The main objectives of the project were achieved. An aluminium wettable TiB2 coating was successfully developed by the Consortium for applying onto carbon substrates. The wettable cathode enabled the operation of a 5 kA pilot cell at Alures in the drained mode with no loss in current efficiency. The pilot cell tests demonstrated that the TiB2 coating is aluminium wettable, stable, abrasion resistant and can be incorporated into drained cell designs. The 5 kA pilot cell tests required extensive instrumentation for data acquisition, monitoring and management. A cell monitoring system was specially designed and installed by ENEA.
Self-propagating high temperature synthesis (SHS), also known as combustion synthesis, was found to be an economical and efficient method for producing advanced materials such as intermetallics and ceramics. Green bodies are formed using conventional powder metallurgical processing and are subsequently brought to reaction, "combustion", by introducing them into a preheated furnace. The heat released by the exothermic reaction causes simultaneous sintering of the combusted products, thereby avoiding long sintering times at high temperature as in conventional ceramic technology. Using SHS processing methods, TiB2/Al2O3 composite tiles and Ni-Al-Fe-Cu (nickel intermetallic alloy) anodes were successfully fabricated as new non-carbon electrodes by Heraeus.
The TiB2/Al2O3 composite tiles produced by SHS had improved thermal shock resistance and mechanical strength compared to bulk TiB2 material by conventional ceramic processing. However, its thermal and mechanical properties were not adequate for use as wettable cathodes in an aluminium cell, without further improvements to the processing techniques. In the absence of an effective adhesive for fixing the tiles to the carbon cell bottom, further development was suspended.
A mathematical model was developed by ENEA to describe the SHS reaction to form nickel aluminides and its alloys, which were investigated as anode candidates during the project. The model fits the experimental results very well and may be easily implemented for complex anode geometry.
The nickel intermetallic alloy was found to be sufficiently corrosion resistant to function as a stable anode to replace carbon anodes in aluminium electrolysis cells. Testing of the anode was limited to laboratory 10 A and 100 A cells at Heraeus. Scaling up the size of the anode was less of a problem than increasing the complexity of the anode structure because the anodes were formed by cold isostatic pressing (CIP). As material development took longer than planned and the parallel development of a joining technology for this material was outside the scope of the project, the operation of the pilot cell with stable anodes could not be realised. However, the anode wear rates measured in the 100 A cells were sufficiently low to warrant further development and testing in larger cells where constant conditions can be maintained over long periods.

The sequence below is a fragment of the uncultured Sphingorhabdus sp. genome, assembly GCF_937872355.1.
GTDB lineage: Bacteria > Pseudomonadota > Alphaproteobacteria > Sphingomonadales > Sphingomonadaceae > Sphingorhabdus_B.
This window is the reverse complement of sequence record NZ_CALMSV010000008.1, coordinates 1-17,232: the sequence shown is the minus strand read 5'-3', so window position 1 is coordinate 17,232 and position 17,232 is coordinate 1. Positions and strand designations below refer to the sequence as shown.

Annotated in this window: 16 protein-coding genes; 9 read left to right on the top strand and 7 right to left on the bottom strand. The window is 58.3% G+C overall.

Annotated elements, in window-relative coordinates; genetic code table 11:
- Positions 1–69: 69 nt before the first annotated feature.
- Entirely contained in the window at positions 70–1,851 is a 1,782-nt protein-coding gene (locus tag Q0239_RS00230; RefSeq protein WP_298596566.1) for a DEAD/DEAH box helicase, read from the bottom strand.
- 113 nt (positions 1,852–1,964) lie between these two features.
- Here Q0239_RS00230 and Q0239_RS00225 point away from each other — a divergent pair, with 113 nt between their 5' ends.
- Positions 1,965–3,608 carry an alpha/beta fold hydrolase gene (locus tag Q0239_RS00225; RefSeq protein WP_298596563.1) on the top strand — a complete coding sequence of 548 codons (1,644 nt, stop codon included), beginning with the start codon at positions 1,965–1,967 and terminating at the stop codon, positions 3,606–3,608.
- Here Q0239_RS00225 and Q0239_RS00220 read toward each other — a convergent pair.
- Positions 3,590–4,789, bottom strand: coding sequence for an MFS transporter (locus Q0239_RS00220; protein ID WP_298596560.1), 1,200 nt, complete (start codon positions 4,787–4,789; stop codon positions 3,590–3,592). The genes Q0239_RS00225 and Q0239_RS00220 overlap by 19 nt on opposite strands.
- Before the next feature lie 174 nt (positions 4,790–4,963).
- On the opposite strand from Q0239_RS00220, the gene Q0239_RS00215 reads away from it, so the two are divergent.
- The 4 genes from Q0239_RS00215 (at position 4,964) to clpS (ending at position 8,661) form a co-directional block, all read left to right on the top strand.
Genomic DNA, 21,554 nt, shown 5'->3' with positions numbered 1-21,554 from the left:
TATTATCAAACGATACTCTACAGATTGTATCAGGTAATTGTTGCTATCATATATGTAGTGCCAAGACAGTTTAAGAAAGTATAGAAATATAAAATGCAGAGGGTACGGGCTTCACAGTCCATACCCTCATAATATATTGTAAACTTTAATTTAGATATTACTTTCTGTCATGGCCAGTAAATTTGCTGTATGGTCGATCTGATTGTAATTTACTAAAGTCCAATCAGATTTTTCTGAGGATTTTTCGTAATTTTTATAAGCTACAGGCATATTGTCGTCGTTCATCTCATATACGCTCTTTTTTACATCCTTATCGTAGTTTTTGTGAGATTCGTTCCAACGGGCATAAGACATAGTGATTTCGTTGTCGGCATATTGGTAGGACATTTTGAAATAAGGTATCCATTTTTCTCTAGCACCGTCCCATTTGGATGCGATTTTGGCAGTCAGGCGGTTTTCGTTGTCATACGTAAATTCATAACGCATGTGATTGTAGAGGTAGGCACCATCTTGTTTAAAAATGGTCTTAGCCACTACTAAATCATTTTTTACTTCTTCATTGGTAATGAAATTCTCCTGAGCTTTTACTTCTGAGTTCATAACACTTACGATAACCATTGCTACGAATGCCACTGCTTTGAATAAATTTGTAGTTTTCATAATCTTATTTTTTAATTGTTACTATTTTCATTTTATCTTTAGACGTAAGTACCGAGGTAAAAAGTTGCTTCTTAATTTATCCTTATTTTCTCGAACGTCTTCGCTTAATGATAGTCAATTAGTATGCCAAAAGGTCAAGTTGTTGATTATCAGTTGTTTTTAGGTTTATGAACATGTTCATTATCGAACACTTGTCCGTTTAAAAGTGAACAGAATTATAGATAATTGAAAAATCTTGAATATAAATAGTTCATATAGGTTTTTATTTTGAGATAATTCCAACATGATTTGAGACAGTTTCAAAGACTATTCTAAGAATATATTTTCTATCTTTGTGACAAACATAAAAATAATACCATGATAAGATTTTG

Pitch-free cell lining materials were prepared by SHS at Heraeus and evaluated at Alures, but material development did not proceed beyond lab specimens due to re-allocation of resources. The pitch binder of carbon sidewalls can be replaced by an inorganic material produced by the reaction of TiO2, B2O3 and Al to form TiB2 and Al2O3. This pitch-free carbon material was more resistant against air oxidation and sodium penetration than conventional carbon sidewall blocks.
The proposed research is directed at substituting the existing carbon components presently used in hall-heroult cells for aluminium production with non-carbon components produced by the SHS process. The SHS process is a method using a mixture of powdered precursor material which is pressed to yield a green body or is applied as a coating on top of a substrate. The reactor heat sinters the reaction products to form a body or a coating provided the compounds have sufficiently high heat of formation like carbides, borides and aluminide. The research is based on the following stages :
- identification and selection of suitable materials;
- optimization and control of the SHS process and manufacturing of small components : testing on small scale;
- scaling-up of manufacturing capability;
- testing on pilot cell scale of new components;
- evaluation of benefits to the aluminium industry.
The research will comprise the operation of a newly designed pilot cell for at least six months with non-carbon electrodes to produce aluminium with an industrially acceptable purity standard. The successful completion will result in a reduction of 20% in the electric energy consumption and a saving of 100 ecu per ton of aluminium produced due to the cost reduction of the electrodes used. In addition there will be a greatly reduced environmental impact due to the elimination of the CO2 and fluoro-carbon emissions which are the consequence of the consumption of the carbon anodes presently used (consumption rate of 450 kg of carbon anodes per ton of aluminium produced).
Fields of science
- engineering and technologyelectrical engineering, electronic engineering, information engineeringelectrical engineeringelectric energy
- natural scienceschemical sciencesinorganic chemistrytransition metals
- natural scienceschemical sciencesinorganic chemistrypost-transition metals
- engineering and technologymaterials engineeringcoating and films
- engineering and technologymaterials engineeringceramics
Call for proposalData not available
Funding SchemeCSC - Cost-sharing contracts
09010 Portoscuso Cagliari
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13040 Saluggia Vercelli
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